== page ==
The Southern African Development Community, SADC, should develop a comprehensive programme to consolidate small and medium scale enterprises if SMEs are to play a key role in helping the region achieve economic growth, Soomilduth Bholah, Mauritius’ Business, Enterprise and Cooperatives minister, said.
In a keynote address during the opening of a joint SADC-ECA Adhoc Expert Group Meeting on the ‘Role of Small and Medium Enterprises in the Industrialisation Process in Southern Africa’, Bholah said the main thrust of such a programme would be to enhance the competitiveness of the SMEs, improve the business and regulatory environment, strengthen institutional support systems, promote technology transfers, industrial innovations and improve productivity.
“This has to be done if we recognize the fact that SMEs are key players to achieve economic growth in the southern African region,” he said.
“As we evolve in a fast-paced world, southern African countries have to harness ambitions and we should focus on the various ways to achieve our goals. Mauritius is leaving no stone unturned to conclude regional; and multilateral agreements with a view to further extend its commerce on the international front, whereby our SMEs will also be able to take part in global trade.”
Bholah said SMEs were indeed the engines that are more likely to drive economies and the ultimate stepping stone to industrialization; being responsible for signification employment and income generating opportunities as well as being a major driver of poverty alleviation and development. The SMEs, he added, are also a critical force in the implementation of the UN Sustainable Development Goals.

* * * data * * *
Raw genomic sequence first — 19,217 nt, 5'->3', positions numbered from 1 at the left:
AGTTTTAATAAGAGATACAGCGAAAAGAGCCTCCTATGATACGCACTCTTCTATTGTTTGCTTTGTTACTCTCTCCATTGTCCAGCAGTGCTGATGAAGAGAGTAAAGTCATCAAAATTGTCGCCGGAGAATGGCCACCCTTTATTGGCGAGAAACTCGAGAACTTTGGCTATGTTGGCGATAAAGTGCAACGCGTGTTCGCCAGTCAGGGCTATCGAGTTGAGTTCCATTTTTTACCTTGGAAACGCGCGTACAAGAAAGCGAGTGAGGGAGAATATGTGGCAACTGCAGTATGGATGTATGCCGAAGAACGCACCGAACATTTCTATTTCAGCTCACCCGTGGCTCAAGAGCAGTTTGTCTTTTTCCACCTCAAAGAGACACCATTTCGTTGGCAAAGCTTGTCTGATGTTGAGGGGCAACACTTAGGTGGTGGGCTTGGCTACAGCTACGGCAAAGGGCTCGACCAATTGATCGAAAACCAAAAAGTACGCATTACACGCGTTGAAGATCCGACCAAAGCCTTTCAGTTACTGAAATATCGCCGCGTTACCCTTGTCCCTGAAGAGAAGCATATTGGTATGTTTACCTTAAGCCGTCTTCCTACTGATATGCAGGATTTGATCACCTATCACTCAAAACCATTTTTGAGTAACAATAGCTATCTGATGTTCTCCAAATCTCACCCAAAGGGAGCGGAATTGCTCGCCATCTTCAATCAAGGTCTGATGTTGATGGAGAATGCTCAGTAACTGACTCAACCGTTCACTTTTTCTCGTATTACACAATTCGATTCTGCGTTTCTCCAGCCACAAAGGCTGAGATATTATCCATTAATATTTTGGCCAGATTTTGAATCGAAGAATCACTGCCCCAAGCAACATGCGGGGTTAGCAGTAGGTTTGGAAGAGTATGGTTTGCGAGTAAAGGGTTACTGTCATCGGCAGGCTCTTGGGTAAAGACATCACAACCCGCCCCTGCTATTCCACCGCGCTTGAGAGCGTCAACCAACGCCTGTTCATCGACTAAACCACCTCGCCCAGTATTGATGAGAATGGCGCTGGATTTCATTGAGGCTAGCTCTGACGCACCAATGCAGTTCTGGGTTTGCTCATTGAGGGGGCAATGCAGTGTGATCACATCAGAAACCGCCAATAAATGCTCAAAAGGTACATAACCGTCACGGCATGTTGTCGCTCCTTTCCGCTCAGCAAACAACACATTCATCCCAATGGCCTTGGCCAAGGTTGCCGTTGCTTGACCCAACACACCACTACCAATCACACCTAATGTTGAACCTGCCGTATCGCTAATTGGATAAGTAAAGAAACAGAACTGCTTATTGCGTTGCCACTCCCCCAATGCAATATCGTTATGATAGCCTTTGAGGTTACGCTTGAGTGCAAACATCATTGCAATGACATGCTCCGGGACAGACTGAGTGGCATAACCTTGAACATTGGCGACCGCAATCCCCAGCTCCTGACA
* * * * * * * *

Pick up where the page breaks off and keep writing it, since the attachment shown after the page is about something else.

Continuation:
The minister said with a contribution of about 40 percent to Mauritius’ GDP and representing 54.6 percent of total employment, SMEs were expected to become a major pillar of the Mauritian economy.
To implement appropriate policies to support the SMEs, Mauritius adopted a 10-year master plan which is meant to be a game changer in the country’s economic development process.
The plan is based on five main objectives; improving SME competitiveness; fostering high growth potential SMEs; upgrading skills and job opportunities; improving value addition; and increasing market share.
For his part, Said Ademujobi, the Economic Commission for Africa’s Regional Director for Southern Africa, said the ECA will continue to work with SADC to promote structural transformation in Africa, industrialisation and private sector development. He said without the SMEs, there cannot be development or structural transformation in the region.
“We have to place emphasis on SMEs because they are the key drivers of inclusive and balanced growth, and have huge potential to enhance the industrialization process in the region if their entrepreneurial mode is nurtured,” Ademujobi said.
He added cooperation and partnerships were crucial if SMEs are to help address some of the issues affecting the socio-economic development of the region and applauded Mauritius for prioritizing its SMEs.
Mubita Luwabelwa, the SADC’s Policy, Planning and Resource Mobilisation director, said in Southern Africa, the MSMEs accounted for more than 90 percent of businesses, creating over 60 percent of employment opportunities.
“The role that SMEs play as engines of socio-economic growth in the region cannot be over-emphasised,” Luwabelwa said, adding the SMEs were a key element of the SADC’s Industrialization Strategy.
The main output of the AEGM will be a comprehensive report outlining issues and challenges and recommendations towards enhancing the ‘Role of Small and Medium Scale Enterprises in the Industrialisation Process in Southern Africa’, a best practice policy framework for industrial SME development in the region.
– Sept. 21, 2018 @ 13:52 GMT |